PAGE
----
parents

Choosing the sex of your child for ‘lifestyle’ reasons.

Last year I took part in a forum at The Garvan Institute about the ethics of IVF. One of the questions that came up was about using IVF to select the gender of your child for reasons of ‘family balance’. This means that you really want a boy or you really want a girl and your reasons for this are not medical.

In Australia you are not permitted to use IVF to gender select for family balance reasons. That’s why some couples are going overseas to do it in countries where you can.

Grant McArthur writes for The Herald Sun:

Should sex-selection be available in Australia?

A MELBOURNE mum is so desperate to have a daughter she is travelling to Thailand so she can choose the sex of her next baby, frustrated at Australian medical authorities as they drag their feet over the issue.

Already blessed with three boys – aged 5, 4 and 1 – the 36-year-old and her husband say they have been forced to sidestep Australian laws because they cannot wait for federal medical authorities to decide if they will overturn their ban on the practice.

While she says her boys mean the world to her, the mother will spend more than $15,000 to ensure she conceives a girl in a Bangkok clinic in the coming months.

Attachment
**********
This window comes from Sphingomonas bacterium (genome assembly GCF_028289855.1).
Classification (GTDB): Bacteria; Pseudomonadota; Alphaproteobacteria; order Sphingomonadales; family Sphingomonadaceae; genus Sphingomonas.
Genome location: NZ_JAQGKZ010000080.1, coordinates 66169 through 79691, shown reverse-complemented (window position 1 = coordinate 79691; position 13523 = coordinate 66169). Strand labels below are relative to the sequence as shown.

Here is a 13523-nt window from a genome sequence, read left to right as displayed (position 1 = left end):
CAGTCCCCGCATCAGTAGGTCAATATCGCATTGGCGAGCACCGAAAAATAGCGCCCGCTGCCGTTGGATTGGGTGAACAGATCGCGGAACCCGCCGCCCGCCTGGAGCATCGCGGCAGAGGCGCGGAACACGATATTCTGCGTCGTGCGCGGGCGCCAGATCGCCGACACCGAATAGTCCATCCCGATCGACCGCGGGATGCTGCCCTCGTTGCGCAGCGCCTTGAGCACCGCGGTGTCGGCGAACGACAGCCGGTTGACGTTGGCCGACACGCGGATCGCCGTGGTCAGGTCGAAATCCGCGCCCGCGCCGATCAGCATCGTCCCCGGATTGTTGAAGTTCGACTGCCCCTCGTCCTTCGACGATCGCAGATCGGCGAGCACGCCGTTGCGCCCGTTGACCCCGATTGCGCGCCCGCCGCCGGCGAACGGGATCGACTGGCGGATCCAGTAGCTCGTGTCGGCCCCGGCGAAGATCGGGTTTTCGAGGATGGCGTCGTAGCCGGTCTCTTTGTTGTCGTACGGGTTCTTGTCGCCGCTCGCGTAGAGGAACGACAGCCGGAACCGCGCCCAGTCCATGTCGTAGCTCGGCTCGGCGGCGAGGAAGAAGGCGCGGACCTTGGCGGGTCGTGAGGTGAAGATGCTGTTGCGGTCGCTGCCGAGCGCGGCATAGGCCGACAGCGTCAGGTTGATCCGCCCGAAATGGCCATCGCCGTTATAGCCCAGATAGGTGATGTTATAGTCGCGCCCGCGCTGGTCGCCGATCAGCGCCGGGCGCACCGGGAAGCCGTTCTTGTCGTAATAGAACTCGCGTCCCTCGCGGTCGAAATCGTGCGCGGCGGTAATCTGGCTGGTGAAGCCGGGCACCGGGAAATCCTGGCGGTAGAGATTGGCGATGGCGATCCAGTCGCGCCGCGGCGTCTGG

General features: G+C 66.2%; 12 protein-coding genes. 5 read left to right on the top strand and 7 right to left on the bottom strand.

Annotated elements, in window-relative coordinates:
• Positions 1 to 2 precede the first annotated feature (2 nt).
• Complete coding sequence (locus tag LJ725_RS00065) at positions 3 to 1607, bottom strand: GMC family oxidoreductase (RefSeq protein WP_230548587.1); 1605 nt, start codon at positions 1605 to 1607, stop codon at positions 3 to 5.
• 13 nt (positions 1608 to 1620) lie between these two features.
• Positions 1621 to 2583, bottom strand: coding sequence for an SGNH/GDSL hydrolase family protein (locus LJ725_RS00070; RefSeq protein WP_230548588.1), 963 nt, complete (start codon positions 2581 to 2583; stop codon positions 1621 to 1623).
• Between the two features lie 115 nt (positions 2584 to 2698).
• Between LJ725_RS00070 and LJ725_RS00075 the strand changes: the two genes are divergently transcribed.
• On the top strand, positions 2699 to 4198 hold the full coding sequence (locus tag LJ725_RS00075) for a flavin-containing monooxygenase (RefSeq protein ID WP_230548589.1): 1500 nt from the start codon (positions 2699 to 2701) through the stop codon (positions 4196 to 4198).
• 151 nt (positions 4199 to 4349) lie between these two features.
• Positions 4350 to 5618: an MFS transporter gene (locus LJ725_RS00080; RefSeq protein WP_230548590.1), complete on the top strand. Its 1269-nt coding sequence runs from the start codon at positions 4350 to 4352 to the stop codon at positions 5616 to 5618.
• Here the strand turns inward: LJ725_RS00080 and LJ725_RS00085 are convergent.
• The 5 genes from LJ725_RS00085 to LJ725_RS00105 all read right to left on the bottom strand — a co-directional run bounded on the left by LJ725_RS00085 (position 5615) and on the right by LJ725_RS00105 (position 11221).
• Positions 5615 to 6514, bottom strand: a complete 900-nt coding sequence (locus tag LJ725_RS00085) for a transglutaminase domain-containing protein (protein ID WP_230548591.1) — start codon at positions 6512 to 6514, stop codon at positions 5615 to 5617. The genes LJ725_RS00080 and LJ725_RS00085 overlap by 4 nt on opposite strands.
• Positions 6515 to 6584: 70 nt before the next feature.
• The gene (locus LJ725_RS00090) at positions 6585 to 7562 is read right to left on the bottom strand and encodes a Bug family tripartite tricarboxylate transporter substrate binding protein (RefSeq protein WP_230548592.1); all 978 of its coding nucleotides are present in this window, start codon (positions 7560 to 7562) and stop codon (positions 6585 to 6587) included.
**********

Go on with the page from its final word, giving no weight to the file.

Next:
“I understand the different points of view; I understand some people are happy with just sons and others with just daughters. I understand some people who can’t have their own children would be thinking, ‘you are lucky and you have three beautiful, healthy sons’. And that is true. But it is not about everyone else, it is about me and my husband and our choice, and women like me.

[image: Lymond]

I write this from the privileged position of having a daughter and two sons. I write this from the privileged position of having children at all. There are so many who cannot. I don’t know how far I would go to have had children of both sexes and so I find it difficult to condemn this woman for her decision. Yes, there are people who can never have children so there is the argument that she should be grateful that she can. But there are people who cannot walk and are the rest of us grateful every day that we can?

So I’m not sure that the ‘count yourself lucky, lady’ argument is a strong enough one for me.

Where do you stand?

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